I have read the Catholic Charities report many times. It helps, though, for me to write out the story myself, to tell it as mine.  In my mind, things tend to fade and blend together.  None of the characters have faces yet, except in my own imagination.  It still seems like a work of fiction written by a perfect stranger, and there is still a part of me that distrusts almost everything I am told. And yet, I know that this is closer to the truth than I have ever gotten.

I want to get even closer.

I don't know how I know this, but the DePaul Infant Home was a good place. Though I am sure I missed my mother very much, I know that I was cared for and loved there.  Perhaps I simply want to believe this.  Knowing that this place was a common thread between Judy and me is comforting. But I really believe it's true. Call it a hunch, an intuition, or a gut feeling.  I'm working on listening more to such feelings.  They rarely let me down..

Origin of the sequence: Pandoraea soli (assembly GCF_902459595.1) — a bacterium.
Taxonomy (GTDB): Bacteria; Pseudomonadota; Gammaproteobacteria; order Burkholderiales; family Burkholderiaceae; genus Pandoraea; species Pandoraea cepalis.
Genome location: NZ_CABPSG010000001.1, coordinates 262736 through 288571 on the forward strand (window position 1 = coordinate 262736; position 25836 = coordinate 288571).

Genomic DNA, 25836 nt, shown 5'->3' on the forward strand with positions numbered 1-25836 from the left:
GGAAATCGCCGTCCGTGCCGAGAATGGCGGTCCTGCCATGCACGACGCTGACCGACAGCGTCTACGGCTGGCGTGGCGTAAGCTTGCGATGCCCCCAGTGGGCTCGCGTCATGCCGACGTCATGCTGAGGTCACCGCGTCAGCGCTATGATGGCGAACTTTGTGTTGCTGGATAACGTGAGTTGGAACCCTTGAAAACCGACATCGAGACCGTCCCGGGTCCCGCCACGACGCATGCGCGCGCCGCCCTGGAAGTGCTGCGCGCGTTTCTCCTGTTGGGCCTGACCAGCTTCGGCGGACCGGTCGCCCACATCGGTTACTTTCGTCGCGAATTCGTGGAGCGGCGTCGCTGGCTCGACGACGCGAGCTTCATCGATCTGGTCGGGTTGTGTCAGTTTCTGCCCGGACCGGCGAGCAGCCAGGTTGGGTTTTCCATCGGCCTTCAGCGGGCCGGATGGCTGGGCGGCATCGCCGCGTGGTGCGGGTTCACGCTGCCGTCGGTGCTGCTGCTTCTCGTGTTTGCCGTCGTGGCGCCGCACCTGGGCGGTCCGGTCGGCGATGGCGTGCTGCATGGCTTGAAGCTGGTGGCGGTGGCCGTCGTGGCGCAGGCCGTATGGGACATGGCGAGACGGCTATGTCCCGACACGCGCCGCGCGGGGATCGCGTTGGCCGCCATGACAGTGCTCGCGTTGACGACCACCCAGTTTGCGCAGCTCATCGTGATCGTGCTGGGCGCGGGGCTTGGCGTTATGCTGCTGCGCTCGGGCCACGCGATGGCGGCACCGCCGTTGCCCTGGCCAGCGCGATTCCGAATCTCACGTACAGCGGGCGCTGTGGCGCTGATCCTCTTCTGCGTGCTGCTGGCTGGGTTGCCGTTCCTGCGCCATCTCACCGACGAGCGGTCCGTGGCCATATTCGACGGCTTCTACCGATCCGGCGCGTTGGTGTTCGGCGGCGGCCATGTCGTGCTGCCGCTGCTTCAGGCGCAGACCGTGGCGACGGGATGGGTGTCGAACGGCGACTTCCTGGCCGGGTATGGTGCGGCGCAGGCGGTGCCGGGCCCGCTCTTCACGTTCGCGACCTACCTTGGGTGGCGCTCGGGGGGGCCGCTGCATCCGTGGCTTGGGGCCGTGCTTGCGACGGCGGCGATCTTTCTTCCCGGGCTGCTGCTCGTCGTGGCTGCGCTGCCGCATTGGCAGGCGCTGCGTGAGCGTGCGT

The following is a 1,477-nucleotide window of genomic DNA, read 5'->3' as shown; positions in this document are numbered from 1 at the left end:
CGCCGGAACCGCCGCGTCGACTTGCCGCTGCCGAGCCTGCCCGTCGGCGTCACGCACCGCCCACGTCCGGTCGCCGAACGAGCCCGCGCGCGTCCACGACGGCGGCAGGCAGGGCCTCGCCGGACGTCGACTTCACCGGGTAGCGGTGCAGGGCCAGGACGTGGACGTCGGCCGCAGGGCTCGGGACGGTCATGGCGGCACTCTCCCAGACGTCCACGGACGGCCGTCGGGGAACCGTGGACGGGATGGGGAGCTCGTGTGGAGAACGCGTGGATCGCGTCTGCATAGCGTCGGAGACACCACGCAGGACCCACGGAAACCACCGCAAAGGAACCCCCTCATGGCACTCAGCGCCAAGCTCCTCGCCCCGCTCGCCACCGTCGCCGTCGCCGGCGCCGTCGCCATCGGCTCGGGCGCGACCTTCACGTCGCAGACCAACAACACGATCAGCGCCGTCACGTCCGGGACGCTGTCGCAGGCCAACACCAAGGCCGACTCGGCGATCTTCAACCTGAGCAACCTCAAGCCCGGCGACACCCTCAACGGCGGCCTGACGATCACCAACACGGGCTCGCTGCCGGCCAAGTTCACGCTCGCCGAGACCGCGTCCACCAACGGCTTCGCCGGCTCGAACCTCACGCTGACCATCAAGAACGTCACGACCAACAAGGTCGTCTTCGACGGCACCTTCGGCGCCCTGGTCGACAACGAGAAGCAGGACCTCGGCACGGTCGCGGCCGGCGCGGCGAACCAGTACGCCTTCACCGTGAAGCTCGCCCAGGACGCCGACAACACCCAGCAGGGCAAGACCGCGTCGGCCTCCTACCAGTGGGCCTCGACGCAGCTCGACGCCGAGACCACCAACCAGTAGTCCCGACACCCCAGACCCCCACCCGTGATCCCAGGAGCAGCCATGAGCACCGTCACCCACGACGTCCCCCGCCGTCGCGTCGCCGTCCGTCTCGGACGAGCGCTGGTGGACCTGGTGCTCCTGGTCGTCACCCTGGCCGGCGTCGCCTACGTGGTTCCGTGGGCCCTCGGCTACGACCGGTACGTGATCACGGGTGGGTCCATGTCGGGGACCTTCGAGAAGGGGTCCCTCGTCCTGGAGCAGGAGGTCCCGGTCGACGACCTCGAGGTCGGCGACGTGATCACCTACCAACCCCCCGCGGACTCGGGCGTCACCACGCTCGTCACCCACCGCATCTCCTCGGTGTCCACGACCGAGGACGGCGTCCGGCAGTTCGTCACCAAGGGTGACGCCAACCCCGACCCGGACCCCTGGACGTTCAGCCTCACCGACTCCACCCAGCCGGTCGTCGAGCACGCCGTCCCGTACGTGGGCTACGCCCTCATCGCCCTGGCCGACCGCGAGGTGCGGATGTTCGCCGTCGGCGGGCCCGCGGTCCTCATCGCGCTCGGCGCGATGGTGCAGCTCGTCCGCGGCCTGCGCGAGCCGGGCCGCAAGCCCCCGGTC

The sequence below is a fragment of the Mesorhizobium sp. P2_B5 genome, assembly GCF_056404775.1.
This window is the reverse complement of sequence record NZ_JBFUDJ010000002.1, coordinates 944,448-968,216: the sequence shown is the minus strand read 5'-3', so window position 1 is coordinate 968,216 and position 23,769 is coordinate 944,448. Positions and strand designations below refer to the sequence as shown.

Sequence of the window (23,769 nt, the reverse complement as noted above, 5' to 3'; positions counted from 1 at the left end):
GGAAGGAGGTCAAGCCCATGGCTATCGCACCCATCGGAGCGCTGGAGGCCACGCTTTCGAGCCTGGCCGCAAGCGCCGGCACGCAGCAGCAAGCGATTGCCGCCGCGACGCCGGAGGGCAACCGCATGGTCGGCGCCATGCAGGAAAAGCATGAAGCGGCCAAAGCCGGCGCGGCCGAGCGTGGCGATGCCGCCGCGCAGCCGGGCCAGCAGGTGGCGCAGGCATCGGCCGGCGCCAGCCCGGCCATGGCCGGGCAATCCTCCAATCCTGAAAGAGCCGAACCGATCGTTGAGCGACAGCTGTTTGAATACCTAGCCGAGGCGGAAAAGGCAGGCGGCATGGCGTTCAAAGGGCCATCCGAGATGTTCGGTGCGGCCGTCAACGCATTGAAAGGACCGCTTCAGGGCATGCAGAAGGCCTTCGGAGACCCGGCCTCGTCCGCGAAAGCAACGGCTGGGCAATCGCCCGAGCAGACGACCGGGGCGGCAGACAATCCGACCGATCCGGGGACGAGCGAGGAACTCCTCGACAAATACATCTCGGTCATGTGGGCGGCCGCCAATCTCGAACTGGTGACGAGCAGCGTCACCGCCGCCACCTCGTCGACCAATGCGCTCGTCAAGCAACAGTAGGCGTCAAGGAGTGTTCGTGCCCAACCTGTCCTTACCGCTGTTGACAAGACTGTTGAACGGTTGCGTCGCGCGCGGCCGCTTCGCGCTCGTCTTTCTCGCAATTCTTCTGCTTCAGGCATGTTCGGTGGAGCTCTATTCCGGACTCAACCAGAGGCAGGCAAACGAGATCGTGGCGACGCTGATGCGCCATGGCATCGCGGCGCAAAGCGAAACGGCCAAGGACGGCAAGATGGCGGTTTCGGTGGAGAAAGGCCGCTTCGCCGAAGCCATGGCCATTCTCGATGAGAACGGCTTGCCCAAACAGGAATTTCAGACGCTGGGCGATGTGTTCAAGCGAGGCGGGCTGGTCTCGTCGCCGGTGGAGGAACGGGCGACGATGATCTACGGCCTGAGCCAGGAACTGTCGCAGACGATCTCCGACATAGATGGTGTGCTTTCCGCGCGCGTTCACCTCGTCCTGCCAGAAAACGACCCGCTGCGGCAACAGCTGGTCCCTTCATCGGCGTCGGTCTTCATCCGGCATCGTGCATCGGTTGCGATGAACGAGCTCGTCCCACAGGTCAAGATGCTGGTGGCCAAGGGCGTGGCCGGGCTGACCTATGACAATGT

The DePaul Maternity and Infant Home closed its doors in 1994. The pictures here are from the archives at the Adoption Network Cleveland. They were likely taken long before I arrived, but perhaps not before Judy did.

I will be visiting Cleveland next week and will be doing my research the old fashioned way: libraries, newspapers, microfiche. I will also be getting some help, as my birth family research trails have run cold.  The numbers I've found have been disconnected.  The emails no longer exist.  But I'm not ready to give up yet. This is too good of a beginning to the story.

And it's my story...the story of how I came to be.  


  1. Yes, our stories mean so much! I love knowing mine, even with all of the questionable events; it is still MINE. :)

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  3. I loved your story! I was born at St. Ann's and went to the DePaul Infant Home too, in 1957. When I called there in the early 1980's, I talked to the same caseworker who handled my adoption. She was still there over 20 years later.